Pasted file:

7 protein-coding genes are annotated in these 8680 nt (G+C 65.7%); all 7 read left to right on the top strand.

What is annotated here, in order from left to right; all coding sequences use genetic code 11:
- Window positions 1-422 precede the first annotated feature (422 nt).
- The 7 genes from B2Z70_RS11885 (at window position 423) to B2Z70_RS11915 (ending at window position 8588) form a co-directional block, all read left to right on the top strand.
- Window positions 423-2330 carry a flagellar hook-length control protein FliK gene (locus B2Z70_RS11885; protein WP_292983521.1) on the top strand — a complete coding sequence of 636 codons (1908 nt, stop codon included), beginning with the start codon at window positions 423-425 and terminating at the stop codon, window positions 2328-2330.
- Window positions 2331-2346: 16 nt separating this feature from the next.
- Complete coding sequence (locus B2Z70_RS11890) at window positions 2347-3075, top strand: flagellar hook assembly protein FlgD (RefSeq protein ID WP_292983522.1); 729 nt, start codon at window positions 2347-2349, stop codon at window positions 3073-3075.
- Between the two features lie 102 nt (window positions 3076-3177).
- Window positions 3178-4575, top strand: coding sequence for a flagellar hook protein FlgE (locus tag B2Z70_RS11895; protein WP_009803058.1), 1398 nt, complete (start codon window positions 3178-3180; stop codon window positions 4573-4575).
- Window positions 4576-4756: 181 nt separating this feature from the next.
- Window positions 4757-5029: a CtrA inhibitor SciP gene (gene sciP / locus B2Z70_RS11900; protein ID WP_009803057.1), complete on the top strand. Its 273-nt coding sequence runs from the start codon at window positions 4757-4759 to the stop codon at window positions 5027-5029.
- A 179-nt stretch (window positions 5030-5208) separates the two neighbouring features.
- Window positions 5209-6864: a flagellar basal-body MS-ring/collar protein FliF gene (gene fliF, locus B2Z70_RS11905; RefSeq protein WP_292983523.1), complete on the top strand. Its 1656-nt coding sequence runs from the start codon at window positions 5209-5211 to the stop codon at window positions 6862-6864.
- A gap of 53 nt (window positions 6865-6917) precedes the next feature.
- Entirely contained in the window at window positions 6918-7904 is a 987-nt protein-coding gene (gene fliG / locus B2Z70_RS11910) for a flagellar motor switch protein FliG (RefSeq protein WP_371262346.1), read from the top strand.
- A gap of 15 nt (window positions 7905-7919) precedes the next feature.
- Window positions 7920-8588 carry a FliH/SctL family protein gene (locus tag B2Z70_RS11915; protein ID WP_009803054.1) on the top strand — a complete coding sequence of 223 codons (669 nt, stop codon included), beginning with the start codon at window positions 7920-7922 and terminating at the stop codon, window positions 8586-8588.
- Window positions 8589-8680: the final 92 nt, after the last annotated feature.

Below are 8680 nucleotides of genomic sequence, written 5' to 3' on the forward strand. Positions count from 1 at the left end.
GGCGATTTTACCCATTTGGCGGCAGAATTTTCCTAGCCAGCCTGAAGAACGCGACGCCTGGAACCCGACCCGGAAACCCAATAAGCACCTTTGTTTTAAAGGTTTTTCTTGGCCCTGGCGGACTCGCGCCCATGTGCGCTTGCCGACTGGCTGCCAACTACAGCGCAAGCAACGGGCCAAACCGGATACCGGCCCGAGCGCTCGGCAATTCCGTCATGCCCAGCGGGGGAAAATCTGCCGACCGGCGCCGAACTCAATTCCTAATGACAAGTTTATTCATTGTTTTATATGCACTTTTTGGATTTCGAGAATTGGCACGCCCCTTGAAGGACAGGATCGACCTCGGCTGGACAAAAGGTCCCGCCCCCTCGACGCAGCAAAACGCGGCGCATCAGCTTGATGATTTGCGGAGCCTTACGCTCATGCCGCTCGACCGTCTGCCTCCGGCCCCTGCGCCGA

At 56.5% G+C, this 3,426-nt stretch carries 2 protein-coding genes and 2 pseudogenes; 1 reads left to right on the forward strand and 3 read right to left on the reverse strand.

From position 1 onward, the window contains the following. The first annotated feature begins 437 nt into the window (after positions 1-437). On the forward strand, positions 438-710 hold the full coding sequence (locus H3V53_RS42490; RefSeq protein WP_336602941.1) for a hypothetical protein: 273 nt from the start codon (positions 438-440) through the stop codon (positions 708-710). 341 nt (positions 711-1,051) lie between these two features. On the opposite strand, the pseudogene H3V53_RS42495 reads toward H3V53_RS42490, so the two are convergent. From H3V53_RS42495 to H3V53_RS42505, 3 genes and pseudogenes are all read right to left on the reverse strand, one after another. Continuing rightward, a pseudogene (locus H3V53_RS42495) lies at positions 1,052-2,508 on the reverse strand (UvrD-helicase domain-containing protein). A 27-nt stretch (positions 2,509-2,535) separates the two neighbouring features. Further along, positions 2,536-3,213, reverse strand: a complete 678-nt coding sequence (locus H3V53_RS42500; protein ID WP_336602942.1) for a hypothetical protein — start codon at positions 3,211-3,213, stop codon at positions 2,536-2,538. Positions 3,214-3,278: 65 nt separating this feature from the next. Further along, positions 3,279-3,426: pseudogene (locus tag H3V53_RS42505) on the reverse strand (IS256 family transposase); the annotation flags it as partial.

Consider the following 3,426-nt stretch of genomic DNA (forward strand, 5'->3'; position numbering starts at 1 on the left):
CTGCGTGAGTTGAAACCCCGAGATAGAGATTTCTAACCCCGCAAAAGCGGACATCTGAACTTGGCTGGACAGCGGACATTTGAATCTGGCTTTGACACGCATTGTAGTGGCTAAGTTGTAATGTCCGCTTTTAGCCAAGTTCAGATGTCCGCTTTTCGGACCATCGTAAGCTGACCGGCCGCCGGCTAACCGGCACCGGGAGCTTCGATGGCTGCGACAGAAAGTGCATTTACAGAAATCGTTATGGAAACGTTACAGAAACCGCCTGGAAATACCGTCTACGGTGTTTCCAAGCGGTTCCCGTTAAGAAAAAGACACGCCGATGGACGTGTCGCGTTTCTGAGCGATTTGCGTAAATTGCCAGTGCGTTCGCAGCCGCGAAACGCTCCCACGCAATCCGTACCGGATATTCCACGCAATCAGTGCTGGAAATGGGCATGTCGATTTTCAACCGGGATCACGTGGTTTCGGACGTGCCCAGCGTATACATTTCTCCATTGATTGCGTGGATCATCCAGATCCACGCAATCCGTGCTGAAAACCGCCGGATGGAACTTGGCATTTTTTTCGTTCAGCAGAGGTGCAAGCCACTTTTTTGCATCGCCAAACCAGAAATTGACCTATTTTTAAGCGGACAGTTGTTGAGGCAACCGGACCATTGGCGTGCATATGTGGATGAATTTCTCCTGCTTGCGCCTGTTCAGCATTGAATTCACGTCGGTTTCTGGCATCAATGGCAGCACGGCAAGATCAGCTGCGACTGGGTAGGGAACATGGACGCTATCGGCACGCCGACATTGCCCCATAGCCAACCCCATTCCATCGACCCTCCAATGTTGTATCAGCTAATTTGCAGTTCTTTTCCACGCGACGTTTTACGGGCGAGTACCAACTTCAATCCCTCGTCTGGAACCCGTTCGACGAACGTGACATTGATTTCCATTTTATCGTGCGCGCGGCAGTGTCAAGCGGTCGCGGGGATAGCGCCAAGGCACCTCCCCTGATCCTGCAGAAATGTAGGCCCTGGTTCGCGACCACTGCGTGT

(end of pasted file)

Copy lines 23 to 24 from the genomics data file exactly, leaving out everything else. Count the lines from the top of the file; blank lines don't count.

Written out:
Consider the following 3,426-nt stretch of genomic DNA (forward strand, 5'->3'; position numbering starts at 1 on the left):
CTGCGTGAGTTGAAACCCCGAGATAGAGATTTCTAACCCCGCAAAAGCGGACATCTGAACTTGGCTGGACAGCGGACATTTGAATCTGGCTTTGACACGCATTGTAGTGGCTAAGTTGTAATGTCCGCTTTTAGCCAAGTTCAGATGTCCGCTTTTCGGACCATCGTAAGCTGACCGGCCGCCGGCTAACCGGCACCGGGAGCTTCGATGGCTGCGACAGAAAGTGCATTTACAGAAATCGTTATGGAAACGTTACAGAAACCGCCTGGAAATACCGTCTACGGTGTTTCCAAGCGGTTCCCGTTAAGAAAAAGACACGCCGATGGACGTGTCGCGTTTCTGAGCGATTTGCGTAAATTGCCAGTGCGTTCGCAGCCGCGAAACGCTCCCACGCAATCCGTACCGGATATTCCACGCAATCAGTGCTGGAAATGGGCATGTCGATTTTCAACCGGGATCACGTGGTTTCGGACGTGCCCAGCGTATACATTTCTCCATTGATTGCGTGGATCATCCAGATCCACGCAATCCGTGCTGAAAACCGCCGGATGGAACTTGGCATTTTTTTCGTTCAGCAGAGGTGCAAGCCACTTTTTTGCATCGCCAAACCAGAAATTGACCTATTTTTAAGCGGACAGTTGTTGAGGCAACCGGACCATTGGCGTGCATATGTGGATGAATTTCTCCTGCTTGCGCCTGTTCAGCATTGAATTCACGTCGGTTTCTGGCATCAATGGCAGCACGGCAAGATCAGCTGCGACTGGGTAGGGAACATGGACGCTATCGGCACGCCGACATTGCCCCATAGCCAACCCCATTCCATCGACCCTCCAATGTTGTATCAGCTAATTTGCAGTTCTTTTCCACGCGACGTTTTACGGGCGAGTACCAACTTCAATCCCTCGTCTGGAACCCGTTCGACGAACGTGACATTGATTTCCATTTTATCGTGCGCGCGGCAGTGTCAAGCGGTCGCGGGGATAGCGCCAAGGCACCTCCCCTGATCCTGCAGAAATGTAGGCCCTGGTTCGCGACCACTGCGTGT